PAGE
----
I’m a virgin.
If the topic ever comes up, it’s always received with an incredulous, “Whaa?”
The former mainstay, “Are you a virgin?” has now become, “Are you STILL a virgin?” almost exclusively.
Why would anyone want to retain their v-card? (Cue the “Jesus is my boyfriend” jokes dripping with condescension, please.)
As glamorous, exciting hook-up culture became mainstream behavior, abstinence became a word associated with delusion and naiveté.
The only time virginity is seen in today’s media and entertainment is when the individual fits into one of these profiles:
1. Wildly, insanely religious (and therefore obviously a deluded bigot)
2. Socially stunted/perverted (see 40-Year-Old Virgin)
3. Under 16-years-old (that’s a generously high age)
Perhaps I am being overly sensitive, but as a 24-year-old virgin I often find watching television or reading magazines extremely depressing. How can I relate to a community so obsessed with sex and yet so unwilling to acknowledge its significance?
A few months ago a big profile piece ran in a major news publication about a normal young woman who just happened to still be a virgin at 24. I was immediately gratified to see such a lifestyle being portrayed, seemingly without judgment. The first half detailed exactly how I felt through my teen and college years. The speaker recounted how awkward and strange she felt sometimes in comparison to her friends and their stories of sex and guys. She had no serious hang-ups about men, and she did date, but sex just never appeared in the equation. For her, she said the timing never felt right.
The only major difference between her account and mine was that I abstained because of my religious beliefs.
Then the narrative took a turn.
The woman began to refer to her virginity as some kind of burden (most of her reasons stemmed from the social stigmas and others’ expectations). After college she was looking to unload it, and quick. The “happy ending” for her was finally losing her virginity, and though the first time was not enjoyable, several partners later she established a sexually satisfying relationship with a guy she had been dating for a couple months.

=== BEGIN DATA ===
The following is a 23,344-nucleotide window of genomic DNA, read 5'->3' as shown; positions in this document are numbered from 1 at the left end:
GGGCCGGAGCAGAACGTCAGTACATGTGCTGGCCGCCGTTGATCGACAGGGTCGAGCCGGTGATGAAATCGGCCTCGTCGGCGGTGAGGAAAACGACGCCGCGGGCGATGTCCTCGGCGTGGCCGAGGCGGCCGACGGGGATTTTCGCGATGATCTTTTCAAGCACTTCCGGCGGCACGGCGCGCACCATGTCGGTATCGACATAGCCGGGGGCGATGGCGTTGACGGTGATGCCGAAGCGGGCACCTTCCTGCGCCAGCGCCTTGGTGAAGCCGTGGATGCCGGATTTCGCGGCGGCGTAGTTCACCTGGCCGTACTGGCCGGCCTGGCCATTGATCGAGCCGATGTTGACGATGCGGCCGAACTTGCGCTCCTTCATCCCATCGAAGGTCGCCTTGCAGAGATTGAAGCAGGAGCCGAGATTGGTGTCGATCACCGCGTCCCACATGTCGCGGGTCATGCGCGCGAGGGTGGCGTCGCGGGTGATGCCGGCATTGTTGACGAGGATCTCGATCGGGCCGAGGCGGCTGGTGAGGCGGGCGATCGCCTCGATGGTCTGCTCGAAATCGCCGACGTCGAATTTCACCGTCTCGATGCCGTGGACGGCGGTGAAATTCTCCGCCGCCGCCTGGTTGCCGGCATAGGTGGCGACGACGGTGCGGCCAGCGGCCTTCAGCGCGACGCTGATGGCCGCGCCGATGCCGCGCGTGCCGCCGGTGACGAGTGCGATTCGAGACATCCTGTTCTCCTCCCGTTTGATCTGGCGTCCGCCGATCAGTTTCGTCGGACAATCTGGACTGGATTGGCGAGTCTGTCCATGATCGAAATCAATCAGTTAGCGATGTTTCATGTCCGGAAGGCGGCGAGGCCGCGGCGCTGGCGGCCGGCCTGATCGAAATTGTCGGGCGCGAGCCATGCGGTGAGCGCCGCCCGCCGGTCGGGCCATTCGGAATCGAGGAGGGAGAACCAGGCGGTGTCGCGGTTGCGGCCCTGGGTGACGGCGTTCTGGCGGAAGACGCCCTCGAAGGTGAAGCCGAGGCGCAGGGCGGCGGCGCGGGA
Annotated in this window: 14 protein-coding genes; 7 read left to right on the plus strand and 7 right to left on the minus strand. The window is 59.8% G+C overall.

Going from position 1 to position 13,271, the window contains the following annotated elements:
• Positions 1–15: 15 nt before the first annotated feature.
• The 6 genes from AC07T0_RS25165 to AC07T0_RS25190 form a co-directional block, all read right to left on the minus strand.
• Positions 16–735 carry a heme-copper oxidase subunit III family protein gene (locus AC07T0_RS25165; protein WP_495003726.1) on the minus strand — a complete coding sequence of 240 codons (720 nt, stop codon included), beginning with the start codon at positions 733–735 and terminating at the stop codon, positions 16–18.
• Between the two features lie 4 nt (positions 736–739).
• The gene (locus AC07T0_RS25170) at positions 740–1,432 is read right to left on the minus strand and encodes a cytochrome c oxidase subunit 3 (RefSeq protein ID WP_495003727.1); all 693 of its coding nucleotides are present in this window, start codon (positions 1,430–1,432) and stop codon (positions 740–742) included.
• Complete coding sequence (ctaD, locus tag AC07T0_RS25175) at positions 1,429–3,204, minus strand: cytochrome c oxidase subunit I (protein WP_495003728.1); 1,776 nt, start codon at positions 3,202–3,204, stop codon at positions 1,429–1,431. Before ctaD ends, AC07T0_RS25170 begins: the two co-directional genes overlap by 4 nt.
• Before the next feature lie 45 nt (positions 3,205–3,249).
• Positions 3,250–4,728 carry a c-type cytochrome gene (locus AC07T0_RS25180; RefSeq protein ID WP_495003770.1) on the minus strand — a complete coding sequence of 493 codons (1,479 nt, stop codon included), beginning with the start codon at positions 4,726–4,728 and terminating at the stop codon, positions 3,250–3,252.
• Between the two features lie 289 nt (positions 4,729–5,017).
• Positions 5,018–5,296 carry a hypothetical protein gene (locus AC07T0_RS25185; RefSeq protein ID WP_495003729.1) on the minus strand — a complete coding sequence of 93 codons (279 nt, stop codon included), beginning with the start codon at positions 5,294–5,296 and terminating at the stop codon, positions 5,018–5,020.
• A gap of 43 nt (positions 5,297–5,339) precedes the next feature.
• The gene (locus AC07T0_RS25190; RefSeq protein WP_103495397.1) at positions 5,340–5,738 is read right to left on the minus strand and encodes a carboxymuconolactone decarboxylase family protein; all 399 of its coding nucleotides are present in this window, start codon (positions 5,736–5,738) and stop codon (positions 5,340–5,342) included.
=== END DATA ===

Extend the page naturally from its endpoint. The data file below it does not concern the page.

Phew! Thank goodness she was able to cure herself from that awful condition. God forbid she hit the quarter-century age without having at least one awkward sexual encounter.
An even more unflattering example of the bias against virginity comes from a TLC reality television show about couples waiting until marriage. Instead of informing about abstinence, these people are portrayed as sad little freaks. Is being in a celibate relationship only comprehensible if done by the socially outcast?
A scene of one pair kissing awkwardly went viral; two toddlers could kiss better. The show obviously went out of its way to find the weirdest subjects — which is expected considering the medium — but the fact that virgin couples are even enough of a plot to sustain a whole series is saying something. Being an adult virgin and dating is equivalent to the oddness of “Here Comes Honey Boo-Boo,” or “My Strange Addiction.”
So I get it. I’m not living within the confines of what’s expected of a “normal” 24-year-old. But my choice to wait isn’t meant as some kind of accusation to the sexually active.
By no means do I see myself as superior in any way: “slut-shaming” is disgusting, and there is still a looming double-standard between promiscuous men and promiscuous women.
But my choice isn’t inferior, either. Don’t get me wrong, I can take the virgin jokes. But my choice to remain abstinent is a rational, pro-female choice. And it should be treated as such.
Flickr photo (cc) by Khánh Hmoong